January 14, 2022
a violent confrontation or struggle
Similar: brawl, altercation, struggle, wrestle, exchange blows, battle, contend, scrap
take part in a violent struggle involving the exchange of physical blows or the use of weapons.
After a two-week break in action due to the blows delivered by the omicron variant of the COVID-19 pandemic, the Habs were on the road again for two games. On Wednesday, some recovered bodies were inserted back into the line-up, but they still lost 5-1 to the Boston Bruins. On Thursday, the opponent was the Chicago Blackhawks. It was a battle of bad teams where the Habs didn’t look worse than the opponent, but Chicago came out on top in a circus-like 3-2 overtime win.
Some old dogs were back in the fight on Tuesday in Boston.
From a health perspective, the break was good for the Habs. Several veterans had recovered from injuries and/or Omicron and returned to the line-up. Unfortunately, the NHL pros didn’t look many shades better than the replacement level guys we’ve been watching for a while. The lone Habs goal belonged to Pezzetta, and a near miss came from Dauphin.
The season may be lost, but it would be good to see those veterans put up a little more fight down the stretch. The kids are developing alongside them, and bad habits die hard once developed.
There are no such worries around Ben Chiarot. If anything, I’d prefer to see the big guy chill a little. There was a point in the Boston game when he showed a little frustration after taking a penalty and I recalled a fight and a broken hand. The Habs must get a solid return for this asset, and I’ll be a little antsy until it’s done.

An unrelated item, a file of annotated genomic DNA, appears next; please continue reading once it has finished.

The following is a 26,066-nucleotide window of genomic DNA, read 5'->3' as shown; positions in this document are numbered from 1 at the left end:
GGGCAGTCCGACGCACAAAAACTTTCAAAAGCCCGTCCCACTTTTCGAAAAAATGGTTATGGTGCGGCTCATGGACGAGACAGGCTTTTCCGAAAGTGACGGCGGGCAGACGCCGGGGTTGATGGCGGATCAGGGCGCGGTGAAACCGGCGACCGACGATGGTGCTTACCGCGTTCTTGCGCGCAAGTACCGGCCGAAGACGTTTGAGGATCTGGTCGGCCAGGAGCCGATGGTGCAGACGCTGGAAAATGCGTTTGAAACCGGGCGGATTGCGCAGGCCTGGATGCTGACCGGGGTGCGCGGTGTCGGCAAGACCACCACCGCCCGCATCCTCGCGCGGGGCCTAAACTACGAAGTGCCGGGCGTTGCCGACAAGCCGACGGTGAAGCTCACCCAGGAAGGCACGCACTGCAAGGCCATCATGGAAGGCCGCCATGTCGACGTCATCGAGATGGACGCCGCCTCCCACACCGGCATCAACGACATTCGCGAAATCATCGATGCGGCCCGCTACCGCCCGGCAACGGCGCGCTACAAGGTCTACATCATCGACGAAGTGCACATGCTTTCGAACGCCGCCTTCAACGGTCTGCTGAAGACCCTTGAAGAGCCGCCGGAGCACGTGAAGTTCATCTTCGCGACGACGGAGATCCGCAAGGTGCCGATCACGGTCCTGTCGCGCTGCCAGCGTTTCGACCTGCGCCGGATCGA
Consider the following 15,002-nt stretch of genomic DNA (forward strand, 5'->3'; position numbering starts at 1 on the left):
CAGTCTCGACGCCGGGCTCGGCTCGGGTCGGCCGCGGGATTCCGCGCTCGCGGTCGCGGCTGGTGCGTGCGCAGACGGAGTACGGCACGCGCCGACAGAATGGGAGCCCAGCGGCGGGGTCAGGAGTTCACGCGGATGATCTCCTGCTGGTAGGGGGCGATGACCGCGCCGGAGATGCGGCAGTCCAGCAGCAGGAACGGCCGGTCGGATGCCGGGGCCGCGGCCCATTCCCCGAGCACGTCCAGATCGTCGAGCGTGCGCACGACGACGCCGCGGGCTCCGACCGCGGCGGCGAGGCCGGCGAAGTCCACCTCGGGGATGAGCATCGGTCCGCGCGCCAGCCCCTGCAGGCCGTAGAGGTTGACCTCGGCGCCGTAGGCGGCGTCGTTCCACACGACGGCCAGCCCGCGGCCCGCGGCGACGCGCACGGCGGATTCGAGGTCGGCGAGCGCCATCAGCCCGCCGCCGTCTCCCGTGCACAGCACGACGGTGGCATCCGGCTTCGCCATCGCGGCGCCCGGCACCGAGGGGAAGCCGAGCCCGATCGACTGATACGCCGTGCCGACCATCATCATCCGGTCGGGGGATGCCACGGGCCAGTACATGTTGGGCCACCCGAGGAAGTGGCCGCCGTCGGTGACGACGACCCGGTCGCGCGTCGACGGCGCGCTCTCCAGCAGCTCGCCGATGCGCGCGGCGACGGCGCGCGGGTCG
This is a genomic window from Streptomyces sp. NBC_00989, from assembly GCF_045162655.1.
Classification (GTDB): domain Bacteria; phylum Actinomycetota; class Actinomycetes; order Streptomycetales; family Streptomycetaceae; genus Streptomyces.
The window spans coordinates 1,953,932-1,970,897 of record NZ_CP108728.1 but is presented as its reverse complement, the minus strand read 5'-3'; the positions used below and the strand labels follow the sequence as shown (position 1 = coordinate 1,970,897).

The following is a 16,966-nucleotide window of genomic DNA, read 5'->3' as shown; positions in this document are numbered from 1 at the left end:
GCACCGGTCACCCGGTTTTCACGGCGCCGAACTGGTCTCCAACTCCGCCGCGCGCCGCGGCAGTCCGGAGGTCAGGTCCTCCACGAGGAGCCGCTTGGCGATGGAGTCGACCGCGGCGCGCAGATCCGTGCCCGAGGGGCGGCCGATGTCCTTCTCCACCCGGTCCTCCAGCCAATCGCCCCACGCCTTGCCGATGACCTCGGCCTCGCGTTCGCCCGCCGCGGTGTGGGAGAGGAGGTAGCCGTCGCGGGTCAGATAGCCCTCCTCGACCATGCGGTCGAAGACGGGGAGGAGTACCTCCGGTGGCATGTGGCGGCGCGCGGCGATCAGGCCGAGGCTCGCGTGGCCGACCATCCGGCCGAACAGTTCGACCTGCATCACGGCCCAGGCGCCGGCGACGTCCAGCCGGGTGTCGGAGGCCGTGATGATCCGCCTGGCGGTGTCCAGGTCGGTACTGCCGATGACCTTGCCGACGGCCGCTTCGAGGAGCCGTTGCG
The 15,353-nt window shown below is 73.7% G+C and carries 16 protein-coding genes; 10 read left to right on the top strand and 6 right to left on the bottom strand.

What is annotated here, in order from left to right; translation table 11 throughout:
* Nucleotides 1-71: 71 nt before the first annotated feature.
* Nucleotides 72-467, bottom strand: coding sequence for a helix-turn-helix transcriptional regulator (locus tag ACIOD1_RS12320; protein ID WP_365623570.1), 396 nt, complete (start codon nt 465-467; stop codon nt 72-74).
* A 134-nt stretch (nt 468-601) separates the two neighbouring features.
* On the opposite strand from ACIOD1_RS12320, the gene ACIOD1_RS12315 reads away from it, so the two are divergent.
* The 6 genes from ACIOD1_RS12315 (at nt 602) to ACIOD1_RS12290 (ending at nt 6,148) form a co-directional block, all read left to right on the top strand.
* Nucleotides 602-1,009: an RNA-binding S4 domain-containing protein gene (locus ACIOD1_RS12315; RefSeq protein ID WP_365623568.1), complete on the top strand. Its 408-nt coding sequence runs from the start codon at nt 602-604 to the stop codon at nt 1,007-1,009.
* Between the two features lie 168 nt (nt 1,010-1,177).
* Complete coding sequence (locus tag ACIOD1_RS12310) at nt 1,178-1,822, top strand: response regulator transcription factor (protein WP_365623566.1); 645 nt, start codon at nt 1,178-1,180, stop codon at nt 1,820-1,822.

A new dog was added to a fight that is already happening in a crowded ring.
On Wednesday the Habs claimed forward Rem Pitlick off waivers from the Minnesota Wild, and on Thursday he played his first game on a line with Dvorak and Drouin. Pitlick is a useful player with decent stats in Minnesota, and I liked the first look. He even saw some ice in overtime and performed well.
It was interesting to me that this claim was made at the point when players are finally returning to health and getting back in action. Pitlick will be fighting for ice time with Paquette, Vejdemo, Ylonen, Dauphin, and Pezzetta. Am I forgetting anyone?
Does it mean trades are imminent and extra forwards will be needed to ice a team? Does it mean some guys will be returned to Laval for further development? Or does it just mean Gorton saw a guy with potential who was available for free and decided there was nothing to lose in looking? I guess we’ll soon find out.
Alexander Romanov may need to evolve into a fighter if the NHL Code can’t handle clean hits.
Can someone tell me when it happened? When exactly did the NHL Code come to include the crazy-ass clause that says a player who throws a clean hit must be ready to answer a call to fight?
On Thursday in Chicago we got to see a Romanov Special. Late in the second period, with the game tied at one, Romanov delivered a monster clean hit on Sam Lafferty who was driving down the right wing. Lafferty was smoked. It was a beauty. But then, Carpenter immediately went for Romanov, dropping the gloves as he went. Romanov had to fight because he delivered a clean hit on an opponent entering his zone.